Are You Addicted to Being Busy?

how to exercise and eat healthy when busy

Busy-ness. It’s become like a badge of honor or (oddly) something people boast about. The almost default answer to “How are you?” seems to be a variation of “I’m really busy”. At times a conversation turns into a contest about who is the most busy. Often said in a humble-brag kind of way.

Sometimes I get the sense that we equate busy-ness with self-importance, self-worth and being productive. (I certainly can fall into this trap). Maybe not consciously, but on a subconscious level.

Or we keep busy as an avoidance mechanism. To avoid unhappiness in our life, to avoid the negative thoughts that plague our minds, to avoid accomplishing goals (gives an excuse).

Filling Our Time

We fill our time with doing stuff. Some of it is useful, like work, taking care of your family, pleasurable activities, but some is just extra stuff.

It’s funny, because we all talk about how busy we are and say we want to do less, but when an opening pops up in the schedule, it’s quickly filled. I talk about how we’ll never be “not busy” in my post about living in your reality (click to find out what I mean by that).

Doing Nothing

When is the last time you did nothing? Can’t remember? Me neither. For me, “doing nothing” looks like sitting around knitting, reading a book, or painting my nails. Ok, ok…and scrolling through facebook on my phone. :) Low-key, distracting activities.

The closest I come to doing absolutely nothing (at least for my mind) is my morning stretches. Although to be honest, I often have a phone close by and might read a news article or send a text while stretching.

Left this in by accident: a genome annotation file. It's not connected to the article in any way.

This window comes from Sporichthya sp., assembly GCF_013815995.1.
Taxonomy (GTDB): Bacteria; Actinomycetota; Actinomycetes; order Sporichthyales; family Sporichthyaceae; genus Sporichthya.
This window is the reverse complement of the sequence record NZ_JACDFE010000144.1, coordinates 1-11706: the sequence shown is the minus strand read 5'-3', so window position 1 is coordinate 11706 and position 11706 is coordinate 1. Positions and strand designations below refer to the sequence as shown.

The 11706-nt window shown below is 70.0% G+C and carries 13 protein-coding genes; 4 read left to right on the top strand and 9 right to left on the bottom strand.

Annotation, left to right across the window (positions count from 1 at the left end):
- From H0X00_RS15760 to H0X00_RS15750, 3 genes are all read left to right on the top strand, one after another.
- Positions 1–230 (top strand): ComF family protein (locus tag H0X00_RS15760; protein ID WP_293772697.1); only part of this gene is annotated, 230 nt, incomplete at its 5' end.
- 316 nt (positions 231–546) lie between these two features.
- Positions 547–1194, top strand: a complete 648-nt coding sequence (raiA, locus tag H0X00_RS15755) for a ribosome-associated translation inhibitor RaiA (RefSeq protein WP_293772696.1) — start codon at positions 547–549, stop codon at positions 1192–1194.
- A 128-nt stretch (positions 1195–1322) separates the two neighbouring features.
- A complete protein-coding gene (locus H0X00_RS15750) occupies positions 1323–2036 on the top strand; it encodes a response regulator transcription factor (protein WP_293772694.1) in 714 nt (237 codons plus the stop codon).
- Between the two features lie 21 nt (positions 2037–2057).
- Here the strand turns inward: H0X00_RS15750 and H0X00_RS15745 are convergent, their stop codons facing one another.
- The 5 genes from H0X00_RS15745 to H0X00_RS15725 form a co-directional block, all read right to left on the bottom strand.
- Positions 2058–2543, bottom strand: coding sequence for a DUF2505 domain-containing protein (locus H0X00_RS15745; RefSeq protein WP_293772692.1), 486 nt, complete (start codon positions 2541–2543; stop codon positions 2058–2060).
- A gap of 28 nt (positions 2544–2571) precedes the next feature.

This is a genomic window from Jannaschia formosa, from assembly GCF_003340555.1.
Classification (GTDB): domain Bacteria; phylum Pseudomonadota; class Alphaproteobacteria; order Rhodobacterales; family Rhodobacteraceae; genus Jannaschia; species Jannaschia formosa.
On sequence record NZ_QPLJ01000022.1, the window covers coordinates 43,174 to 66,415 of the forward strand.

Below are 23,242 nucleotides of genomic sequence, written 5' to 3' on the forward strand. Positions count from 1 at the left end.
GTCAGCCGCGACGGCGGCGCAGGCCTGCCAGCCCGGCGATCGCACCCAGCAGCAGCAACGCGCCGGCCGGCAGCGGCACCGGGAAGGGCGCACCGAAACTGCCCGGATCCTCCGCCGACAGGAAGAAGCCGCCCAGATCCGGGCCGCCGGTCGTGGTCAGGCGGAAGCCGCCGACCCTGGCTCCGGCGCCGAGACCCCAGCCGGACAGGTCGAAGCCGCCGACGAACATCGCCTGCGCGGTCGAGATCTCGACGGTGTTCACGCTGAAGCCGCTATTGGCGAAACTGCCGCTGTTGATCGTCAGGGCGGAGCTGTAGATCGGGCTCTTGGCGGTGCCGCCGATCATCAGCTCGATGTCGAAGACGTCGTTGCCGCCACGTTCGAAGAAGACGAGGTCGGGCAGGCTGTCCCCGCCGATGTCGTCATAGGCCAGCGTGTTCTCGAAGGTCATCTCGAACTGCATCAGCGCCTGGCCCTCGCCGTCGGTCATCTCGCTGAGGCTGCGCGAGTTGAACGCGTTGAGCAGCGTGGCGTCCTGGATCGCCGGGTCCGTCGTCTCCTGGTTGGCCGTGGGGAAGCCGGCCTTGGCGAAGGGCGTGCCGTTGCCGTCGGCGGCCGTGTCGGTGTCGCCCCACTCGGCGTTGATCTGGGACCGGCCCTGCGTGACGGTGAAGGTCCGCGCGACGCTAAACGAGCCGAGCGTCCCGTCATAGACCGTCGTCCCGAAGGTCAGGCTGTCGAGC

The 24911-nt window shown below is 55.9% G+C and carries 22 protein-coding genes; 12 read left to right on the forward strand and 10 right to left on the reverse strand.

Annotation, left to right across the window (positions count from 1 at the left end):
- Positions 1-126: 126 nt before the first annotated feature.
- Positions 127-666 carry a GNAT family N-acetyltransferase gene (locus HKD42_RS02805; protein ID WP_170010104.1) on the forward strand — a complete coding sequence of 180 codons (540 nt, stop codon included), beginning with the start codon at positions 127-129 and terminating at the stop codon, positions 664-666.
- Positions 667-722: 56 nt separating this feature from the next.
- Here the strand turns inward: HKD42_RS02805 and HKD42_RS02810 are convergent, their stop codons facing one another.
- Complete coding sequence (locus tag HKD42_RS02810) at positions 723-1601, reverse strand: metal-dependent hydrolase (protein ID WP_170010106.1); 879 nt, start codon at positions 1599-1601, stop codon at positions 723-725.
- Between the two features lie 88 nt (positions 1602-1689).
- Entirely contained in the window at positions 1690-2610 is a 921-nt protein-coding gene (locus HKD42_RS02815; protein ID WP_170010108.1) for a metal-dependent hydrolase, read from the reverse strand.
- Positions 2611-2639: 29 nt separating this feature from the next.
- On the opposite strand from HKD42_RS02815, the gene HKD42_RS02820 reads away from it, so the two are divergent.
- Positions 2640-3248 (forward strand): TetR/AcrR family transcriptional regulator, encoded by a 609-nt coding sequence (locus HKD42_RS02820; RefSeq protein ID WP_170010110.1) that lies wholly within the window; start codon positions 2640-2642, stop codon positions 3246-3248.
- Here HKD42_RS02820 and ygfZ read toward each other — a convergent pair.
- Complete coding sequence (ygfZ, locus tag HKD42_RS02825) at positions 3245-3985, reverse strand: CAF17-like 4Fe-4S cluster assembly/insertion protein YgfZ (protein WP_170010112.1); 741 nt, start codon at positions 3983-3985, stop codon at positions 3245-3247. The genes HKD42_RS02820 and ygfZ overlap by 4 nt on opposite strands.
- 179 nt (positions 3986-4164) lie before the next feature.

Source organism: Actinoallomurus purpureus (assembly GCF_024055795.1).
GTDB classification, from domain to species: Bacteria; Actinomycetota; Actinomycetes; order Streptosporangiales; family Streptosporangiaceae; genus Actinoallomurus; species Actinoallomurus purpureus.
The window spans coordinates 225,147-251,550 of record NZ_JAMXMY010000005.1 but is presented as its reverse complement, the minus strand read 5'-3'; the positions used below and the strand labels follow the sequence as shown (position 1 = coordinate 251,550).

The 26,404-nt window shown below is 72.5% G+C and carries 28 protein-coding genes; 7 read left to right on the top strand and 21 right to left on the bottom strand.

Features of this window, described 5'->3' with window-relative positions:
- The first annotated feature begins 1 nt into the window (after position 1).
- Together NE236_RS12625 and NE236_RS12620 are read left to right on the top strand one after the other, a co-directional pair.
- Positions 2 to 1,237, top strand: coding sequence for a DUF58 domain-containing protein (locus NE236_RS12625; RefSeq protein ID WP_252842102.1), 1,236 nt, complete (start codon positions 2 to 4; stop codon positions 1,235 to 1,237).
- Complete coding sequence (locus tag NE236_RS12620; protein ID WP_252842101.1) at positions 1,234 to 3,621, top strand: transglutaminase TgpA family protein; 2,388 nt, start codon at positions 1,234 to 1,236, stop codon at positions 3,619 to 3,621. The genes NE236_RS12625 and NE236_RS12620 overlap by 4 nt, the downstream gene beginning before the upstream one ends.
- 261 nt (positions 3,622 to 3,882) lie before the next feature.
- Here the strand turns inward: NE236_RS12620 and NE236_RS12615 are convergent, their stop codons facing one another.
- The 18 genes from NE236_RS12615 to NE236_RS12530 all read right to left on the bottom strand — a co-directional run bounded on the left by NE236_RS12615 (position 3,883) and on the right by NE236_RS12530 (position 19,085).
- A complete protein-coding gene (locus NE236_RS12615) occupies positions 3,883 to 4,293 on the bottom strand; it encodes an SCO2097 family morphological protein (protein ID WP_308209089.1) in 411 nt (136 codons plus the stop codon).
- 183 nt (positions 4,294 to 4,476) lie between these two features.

Capture the Moments

My Great-Uncle Joe had a saying, “Capture the moments”. Today we often try to capture the moments with our phones by taking selfies or photos of what we’re doing/eating. But I’m not sure that’s really the point. It’s almost more documenting than capturing the moment. What my Great-Uncle meant was to live in the moment. Truly experience the activity you are doing, the people who surround you. Be present in the now. Take note of the little things in life that are pleasant and bring us joy.

The other day I went on a walk with a good friend of mine. As we were strolling by Parliament Hill I thought, ‘oh we should take a selfie so I can post to facebook.’ Then I decided against it. I wanted to just be present in the moment and our conversation. There wasn’t any need to document or share our walk with anyone else.

Simplify Life

I encourage you to simplify your life. Take a look at all the different activities you do and really evaluate whether it’s something you need in your life right now. This will be different for everyone.

For example, one client has de-activated her facebook account. For this period of her life, it’s just too much noise and unnecessary mental clutter. She’s focusing on her health, her family and her work.

Another client is currently evaluating all the volunteer work she does, as it’s eating up a lot of her time, which should be spent on her paid work. She’s decided to scale back her involvement in two of her commitments.

It’s not just about activities, but also things. I encourage you to purge items in your house that you no longer use or aren’t getting any value from. Whether it’s clothes, toys, extra kitchen gadgets, knick knacks, etc. go through your home (one room at at time…no need to overwhelm yourself) and set aside items to give away or trash. Items that are still usable can be donated to help those in need.

Take Time to Think

I also encourage you to create a quiet moment and take some time to think. Think about why you are so busy – are you subconsciously trying to feel more important/valued, are you avoiding some hard truths, are you taking on too much – then take action to address the answers. It might not be easy, but it will be worth it.

Today, slow down and capture the moments.

Lydia Di Francesco, Personal Trainer

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Lydia Di Francesco is the Founder of Fit & Healthy 365 and Creator of the 15 Minute Workout Club, an online workout membership site. As a Certified Personal Trainer, Lydia educates clients and the public that healthy living doesn’t need to be complicated. She promotes simple, fun, exercise, self-care, and creating a healthy mindset with a long-term approach to wellness.

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